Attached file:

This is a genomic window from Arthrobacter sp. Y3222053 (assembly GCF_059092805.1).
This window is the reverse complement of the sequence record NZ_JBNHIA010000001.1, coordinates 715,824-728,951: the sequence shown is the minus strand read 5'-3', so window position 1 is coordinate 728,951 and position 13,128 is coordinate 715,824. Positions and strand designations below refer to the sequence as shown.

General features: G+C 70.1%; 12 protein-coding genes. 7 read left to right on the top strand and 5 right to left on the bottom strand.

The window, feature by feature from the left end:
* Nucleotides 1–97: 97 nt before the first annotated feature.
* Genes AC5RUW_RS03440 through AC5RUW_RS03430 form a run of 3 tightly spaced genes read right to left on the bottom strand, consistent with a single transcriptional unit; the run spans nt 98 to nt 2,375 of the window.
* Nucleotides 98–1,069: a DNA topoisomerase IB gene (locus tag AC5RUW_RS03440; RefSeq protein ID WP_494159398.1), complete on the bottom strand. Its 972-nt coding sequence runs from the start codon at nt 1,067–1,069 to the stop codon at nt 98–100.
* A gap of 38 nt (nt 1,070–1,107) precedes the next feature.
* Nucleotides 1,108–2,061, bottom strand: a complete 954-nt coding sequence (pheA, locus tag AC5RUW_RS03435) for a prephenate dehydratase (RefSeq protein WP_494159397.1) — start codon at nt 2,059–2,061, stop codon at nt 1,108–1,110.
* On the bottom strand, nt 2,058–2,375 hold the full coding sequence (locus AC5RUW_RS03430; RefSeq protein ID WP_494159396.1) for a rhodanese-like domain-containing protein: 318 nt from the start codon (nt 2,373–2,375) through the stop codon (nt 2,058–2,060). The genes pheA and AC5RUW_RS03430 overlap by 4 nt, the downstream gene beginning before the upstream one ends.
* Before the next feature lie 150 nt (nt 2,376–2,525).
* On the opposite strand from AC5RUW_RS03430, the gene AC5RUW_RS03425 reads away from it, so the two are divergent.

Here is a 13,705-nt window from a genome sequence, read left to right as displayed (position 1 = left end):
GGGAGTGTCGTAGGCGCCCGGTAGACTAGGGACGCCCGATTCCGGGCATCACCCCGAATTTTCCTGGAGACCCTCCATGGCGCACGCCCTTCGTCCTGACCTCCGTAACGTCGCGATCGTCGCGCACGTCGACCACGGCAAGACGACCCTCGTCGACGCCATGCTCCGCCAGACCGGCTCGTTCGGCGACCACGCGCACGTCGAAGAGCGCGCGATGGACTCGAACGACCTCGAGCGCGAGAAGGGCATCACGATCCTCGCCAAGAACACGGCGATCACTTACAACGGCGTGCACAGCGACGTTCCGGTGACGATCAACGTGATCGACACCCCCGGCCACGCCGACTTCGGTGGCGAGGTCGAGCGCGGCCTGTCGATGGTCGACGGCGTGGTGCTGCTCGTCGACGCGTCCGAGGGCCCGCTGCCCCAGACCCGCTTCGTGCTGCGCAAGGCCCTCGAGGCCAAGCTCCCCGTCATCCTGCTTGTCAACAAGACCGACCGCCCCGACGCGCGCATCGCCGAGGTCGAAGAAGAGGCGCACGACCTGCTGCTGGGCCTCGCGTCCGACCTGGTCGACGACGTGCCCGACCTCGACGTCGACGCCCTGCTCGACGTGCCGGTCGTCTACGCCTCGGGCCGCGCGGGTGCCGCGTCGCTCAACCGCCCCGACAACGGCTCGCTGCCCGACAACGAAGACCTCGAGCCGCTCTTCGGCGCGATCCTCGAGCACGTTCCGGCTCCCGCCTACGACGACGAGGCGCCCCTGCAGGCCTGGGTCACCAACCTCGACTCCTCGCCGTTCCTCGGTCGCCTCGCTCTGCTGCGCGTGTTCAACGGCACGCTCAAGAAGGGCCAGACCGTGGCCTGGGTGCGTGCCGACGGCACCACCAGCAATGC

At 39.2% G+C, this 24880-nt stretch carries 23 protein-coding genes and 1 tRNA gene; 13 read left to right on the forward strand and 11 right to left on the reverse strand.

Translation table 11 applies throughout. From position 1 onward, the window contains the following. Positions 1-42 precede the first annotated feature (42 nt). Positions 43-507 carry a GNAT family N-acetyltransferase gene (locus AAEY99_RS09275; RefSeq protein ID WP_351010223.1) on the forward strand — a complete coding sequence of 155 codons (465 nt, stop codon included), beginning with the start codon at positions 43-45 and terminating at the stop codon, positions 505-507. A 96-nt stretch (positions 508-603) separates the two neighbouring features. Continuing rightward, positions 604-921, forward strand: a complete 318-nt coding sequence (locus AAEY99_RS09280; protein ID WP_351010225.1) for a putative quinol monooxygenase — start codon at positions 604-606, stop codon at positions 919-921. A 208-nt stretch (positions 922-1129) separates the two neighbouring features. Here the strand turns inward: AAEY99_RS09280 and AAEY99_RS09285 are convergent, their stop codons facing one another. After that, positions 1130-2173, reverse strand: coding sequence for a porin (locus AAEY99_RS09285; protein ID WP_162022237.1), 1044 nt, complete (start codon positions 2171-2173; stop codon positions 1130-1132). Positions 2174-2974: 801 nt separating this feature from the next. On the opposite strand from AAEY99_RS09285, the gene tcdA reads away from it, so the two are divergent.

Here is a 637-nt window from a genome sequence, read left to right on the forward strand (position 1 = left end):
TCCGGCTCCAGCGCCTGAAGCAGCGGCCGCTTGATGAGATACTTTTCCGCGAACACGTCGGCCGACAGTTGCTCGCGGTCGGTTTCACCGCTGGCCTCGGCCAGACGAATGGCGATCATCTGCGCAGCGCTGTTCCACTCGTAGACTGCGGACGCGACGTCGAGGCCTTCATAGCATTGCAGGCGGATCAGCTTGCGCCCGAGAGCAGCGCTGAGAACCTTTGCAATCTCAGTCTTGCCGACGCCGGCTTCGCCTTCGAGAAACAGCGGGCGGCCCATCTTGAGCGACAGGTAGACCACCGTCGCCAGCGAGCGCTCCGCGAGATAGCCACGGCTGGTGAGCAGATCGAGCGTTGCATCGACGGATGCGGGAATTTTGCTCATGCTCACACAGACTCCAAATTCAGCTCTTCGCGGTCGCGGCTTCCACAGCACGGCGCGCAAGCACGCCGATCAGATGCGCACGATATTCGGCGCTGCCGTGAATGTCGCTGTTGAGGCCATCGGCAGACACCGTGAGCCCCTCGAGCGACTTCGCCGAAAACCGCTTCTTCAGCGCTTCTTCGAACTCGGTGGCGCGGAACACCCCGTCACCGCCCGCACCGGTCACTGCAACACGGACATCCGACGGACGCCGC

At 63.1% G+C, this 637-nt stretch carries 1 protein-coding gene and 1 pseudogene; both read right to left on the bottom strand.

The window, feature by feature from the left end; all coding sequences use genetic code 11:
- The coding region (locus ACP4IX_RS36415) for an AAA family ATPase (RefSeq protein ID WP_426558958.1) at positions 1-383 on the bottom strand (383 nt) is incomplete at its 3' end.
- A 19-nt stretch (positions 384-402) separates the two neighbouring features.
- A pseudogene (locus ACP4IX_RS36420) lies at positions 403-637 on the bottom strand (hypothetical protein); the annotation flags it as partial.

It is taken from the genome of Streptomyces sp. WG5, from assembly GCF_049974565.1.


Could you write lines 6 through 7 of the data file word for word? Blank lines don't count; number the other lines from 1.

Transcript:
* Genes AC5RUW_RS03440 through AC5RUW_RS03430 form a run of 3 tightly spaced genes read right to left on the bottom strand, consistent with a single transcriptional unit; the run spans nt 98 to nt 2,375 of the window.
* Nucleotides 98–1,069: a DNA topoisomerase IB gene (locus tag AC5RUW_RS03440; RefSeq protein ID WP_494159398.1), complete on the bottom strand. Its 972-nt coding sequence runs from the start codon at nt 1,067–1,069 to the stop codon at nt 98–100.